Solution structure and dynamics of oxytetracycline polyketide synthase acyl carrier protein from Streptomyces rimosusFindlow, S.C., Winsor, C., Simpson, T.J., Crosby, J., Crump, M.P.
(2003) Biochemistry 42: 8423-8433
- PubMed: 12859187
- DOI: 10.1021/bi0342259
- PubMed Abstract:
Type II polyketide synthases (PKSs) utilize a dedicated and essential acyl carrier protein (ACP) in the biosynthesis of a specific polyketide product. As part of our ongoing studies into the mechanisms and control of polyketide biosynthesis, we repor ...
Type II polyketide synthases (PKSs) utilize a dedicated and essential acyl carrier protein (ACP) in the biosynthesis of a specific polyketide product. As part of our ongoing studies into the mechanisms and control of polyketide biosynthesis, we report the second structure of a polyketide synthase ACP. In this work, multidimensional, heteronuclear NMR was employed to investigate the structure and dynamics of the ACP involved in the biosynthesis of the commonly prescribed polyketide antibiotic, oxytetracycline (otc). An ensemble of 28 structures of the 95 amino acid otc ACP (9916Da) was computed by simulated annealing with the inclusion of 1132 experimental restraints. Atomic RMSDs about the mean structure for all 28 models is 0.66 A for backbone atoms, 1.15 A for all heavy atoms (both values calculated for the folded part of the protein (residues 3-80)), and 0.41 A for backbone atoms within secondary structure. Otc ACP adopts the typical right-handed, four-helix fold of currently known ACPs but with the addition of a 13-residue flexible C-terminus. A comparison of the global folds of all structurally characterized ACPs is described, illustrating that PKS ACPs show clear differences as well as similarities to FAS ACPs. (15)N relaxation experiments for the protein backbone also reveal that the long loop between helices I and II is flexible and helix II, a proposed site of protein-protein interactions, shows conformational exchange. The helices of the ACP form a rigid scaffold for the protein, but these are interspersed with an unusual proportion of flexible linker regions.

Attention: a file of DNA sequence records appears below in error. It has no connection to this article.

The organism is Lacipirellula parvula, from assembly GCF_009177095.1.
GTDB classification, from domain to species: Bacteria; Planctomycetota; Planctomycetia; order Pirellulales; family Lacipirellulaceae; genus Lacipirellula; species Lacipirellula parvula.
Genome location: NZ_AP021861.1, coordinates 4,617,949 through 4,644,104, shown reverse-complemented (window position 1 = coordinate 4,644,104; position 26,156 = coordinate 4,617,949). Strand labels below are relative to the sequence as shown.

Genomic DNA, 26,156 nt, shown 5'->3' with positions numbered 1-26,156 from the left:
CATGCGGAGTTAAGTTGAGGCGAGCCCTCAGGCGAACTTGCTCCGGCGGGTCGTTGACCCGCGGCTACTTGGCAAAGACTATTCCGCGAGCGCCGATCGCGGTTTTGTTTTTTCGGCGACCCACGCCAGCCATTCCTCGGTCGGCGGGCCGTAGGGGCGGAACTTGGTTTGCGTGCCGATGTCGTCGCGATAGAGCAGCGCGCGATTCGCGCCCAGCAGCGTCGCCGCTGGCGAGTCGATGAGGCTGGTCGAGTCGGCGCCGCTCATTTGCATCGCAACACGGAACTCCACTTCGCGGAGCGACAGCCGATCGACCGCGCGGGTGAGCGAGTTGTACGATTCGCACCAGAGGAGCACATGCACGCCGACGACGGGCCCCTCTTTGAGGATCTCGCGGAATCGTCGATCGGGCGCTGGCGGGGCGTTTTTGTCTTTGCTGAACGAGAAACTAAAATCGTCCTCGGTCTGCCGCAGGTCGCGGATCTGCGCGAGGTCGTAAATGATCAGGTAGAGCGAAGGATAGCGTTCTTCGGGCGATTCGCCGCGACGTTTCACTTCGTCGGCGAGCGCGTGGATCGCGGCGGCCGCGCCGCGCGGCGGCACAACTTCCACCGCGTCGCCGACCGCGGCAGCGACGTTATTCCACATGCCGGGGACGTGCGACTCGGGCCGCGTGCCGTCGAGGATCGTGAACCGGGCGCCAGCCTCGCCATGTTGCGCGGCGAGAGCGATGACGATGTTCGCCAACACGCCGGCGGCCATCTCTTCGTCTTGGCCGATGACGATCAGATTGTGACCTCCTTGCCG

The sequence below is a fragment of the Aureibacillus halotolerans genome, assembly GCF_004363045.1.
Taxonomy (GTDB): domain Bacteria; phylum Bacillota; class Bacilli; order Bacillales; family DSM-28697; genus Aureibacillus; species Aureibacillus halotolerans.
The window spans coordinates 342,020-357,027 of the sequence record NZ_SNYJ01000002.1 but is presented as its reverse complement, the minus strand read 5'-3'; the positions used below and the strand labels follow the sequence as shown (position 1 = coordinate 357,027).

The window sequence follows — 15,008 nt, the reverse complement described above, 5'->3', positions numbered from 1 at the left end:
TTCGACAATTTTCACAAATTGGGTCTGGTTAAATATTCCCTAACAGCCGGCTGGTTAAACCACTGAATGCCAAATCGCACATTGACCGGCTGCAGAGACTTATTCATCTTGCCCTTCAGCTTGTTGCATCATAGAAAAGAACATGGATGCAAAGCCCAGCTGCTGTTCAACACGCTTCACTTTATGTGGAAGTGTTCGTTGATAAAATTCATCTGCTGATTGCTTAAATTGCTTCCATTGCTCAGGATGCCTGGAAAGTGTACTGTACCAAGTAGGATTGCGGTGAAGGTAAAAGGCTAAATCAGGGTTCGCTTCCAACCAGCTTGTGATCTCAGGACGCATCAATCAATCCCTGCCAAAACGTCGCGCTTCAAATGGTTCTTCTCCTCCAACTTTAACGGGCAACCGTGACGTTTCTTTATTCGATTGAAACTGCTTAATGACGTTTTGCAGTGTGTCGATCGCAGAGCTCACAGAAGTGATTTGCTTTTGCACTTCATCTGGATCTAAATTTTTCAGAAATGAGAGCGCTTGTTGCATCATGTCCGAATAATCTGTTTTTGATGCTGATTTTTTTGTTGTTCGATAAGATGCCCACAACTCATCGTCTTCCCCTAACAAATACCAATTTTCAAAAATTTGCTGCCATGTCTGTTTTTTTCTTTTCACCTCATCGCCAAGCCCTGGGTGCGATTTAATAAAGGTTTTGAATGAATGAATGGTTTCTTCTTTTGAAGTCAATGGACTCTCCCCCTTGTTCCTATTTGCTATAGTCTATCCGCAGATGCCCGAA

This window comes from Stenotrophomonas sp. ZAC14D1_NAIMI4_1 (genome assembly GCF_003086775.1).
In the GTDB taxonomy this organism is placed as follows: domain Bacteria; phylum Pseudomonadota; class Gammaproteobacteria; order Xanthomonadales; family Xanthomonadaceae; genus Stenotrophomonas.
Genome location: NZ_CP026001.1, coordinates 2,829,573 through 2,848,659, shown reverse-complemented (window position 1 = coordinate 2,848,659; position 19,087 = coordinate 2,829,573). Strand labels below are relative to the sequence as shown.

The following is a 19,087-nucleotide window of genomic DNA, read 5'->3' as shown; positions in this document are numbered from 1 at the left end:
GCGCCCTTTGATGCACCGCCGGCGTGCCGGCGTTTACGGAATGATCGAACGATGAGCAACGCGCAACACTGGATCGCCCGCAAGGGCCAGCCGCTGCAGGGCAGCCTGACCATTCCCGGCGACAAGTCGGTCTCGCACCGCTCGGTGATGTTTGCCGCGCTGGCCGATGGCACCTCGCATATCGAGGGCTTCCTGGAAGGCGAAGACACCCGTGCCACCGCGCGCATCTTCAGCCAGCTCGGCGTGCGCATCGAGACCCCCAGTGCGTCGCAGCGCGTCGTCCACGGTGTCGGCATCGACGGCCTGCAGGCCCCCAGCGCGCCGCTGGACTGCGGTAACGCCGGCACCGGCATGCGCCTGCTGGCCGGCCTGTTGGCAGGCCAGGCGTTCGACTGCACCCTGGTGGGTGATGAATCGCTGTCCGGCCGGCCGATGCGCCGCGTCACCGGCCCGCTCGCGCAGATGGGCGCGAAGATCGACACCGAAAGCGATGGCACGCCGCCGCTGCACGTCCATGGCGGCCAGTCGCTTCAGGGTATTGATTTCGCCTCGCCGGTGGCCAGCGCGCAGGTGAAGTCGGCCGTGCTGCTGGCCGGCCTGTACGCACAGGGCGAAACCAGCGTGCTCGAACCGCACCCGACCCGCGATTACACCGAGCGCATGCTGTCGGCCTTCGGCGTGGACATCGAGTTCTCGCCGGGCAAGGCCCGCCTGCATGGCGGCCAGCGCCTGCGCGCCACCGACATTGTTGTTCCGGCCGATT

School of Biological Sciences, University of Southampton, Bassett Crescent East, Southampton, SO16 7PX, United Kingdom.